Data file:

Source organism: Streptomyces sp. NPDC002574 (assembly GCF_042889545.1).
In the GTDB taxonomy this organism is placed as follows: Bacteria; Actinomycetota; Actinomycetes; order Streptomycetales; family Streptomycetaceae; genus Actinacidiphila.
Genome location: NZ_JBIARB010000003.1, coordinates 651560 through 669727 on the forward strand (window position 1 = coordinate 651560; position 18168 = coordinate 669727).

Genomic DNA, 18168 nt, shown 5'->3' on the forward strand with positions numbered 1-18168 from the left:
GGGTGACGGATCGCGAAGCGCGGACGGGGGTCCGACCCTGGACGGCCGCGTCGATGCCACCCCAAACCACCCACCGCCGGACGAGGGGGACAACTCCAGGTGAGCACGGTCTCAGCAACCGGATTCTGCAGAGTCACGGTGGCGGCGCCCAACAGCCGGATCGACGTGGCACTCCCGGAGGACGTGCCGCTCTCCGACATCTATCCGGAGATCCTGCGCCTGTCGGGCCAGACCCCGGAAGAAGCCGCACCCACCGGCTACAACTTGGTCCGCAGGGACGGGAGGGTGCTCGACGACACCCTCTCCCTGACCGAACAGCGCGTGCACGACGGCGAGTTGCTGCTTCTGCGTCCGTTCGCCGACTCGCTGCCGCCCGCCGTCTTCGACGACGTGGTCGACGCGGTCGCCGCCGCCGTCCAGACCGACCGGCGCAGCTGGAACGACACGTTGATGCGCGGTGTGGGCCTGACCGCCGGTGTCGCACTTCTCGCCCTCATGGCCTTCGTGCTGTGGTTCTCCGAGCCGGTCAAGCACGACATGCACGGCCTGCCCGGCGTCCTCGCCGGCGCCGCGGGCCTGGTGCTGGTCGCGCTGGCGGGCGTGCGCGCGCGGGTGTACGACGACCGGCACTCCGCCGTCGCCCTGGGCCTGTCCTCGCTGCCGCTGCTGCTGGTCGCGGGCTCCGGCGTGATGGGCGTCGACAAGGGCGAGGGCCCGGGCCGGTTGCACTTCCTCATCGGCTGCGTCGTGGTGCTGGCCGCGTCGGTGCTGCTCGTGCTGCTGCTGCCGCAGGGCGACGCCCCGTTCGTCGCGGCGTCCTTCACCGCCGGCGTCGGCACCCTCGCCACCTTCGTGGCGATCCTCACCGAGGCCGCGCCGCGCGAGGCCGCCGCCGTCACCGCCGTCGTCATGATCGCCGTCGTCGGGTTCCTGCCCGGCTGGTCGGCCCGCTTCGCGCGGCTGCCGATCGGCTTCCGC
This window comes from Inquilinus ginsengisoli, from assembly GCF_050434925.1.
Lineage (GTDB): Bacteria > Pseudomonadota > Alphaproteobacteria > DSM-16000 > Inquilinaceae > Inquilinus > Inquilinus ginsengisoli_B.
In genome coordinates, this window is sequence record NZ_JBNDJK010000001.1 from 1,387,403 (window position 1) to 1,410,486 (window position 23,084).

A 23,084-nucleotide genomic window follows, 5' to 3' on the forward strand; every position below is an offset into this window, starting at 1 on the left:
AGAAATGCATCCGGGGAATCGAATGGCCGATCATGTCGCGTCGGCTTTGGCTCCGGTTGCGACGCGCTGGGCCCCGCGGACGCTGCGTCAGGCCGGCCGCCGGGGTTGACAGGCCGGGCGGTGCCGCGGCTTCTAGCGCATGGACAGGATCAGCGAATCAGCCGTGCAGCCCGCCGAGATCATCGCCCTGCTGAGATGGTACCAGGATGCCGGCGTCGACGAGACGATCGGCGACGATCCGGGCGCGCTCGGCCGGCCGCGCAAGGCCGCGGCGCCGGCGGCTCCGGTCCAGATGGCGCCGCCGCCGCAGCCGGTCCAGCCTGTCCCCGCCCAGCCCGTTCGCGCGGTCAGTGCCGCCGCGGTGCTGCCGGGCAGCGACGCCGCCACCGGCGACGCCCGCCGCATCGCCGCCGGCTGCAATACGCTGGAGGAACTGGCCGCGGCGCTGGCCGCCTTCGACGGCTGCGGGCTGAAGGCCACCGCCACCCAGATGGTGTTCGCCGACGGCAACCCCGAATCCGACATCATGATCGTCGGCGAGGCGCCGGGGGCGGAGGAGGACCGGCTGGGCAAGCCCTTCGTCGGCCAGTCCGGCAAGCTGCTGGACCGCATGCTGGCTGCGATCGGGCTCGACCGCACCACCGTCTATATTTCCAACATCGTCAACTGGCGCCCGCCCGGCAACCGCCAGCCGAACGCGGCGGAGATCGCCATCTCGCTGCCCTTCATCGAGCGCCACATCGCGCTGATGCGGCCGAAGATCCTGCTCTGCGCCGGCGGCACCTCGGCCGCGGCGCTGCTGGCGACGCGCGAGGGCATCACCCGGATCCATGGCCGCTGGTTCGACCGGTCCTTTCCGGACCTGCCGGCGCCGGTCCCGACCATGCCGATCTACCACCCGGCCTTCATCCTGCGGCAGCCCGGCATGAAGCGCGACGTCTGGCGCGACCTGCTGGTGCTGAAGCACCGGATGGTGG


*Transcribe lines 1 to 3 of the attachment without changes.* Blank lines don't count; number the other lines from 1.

Source organism: Streptomyces sp. NPDC002574 (assembly GCF_042889545.1).
In the GTDB taxonomy this organism is placed as follows: Bacteria; Actinomycetota; Actinomycetes; order Streptomycetales; family Streptomycetaceae; genus Actinacidiphila.
Genome location: NZ_JBIARB010000003.1, coordinates 651560 through 669727 on the forward strand (window position 1 = coordinate 651560; position 18168 = coordinate 669727).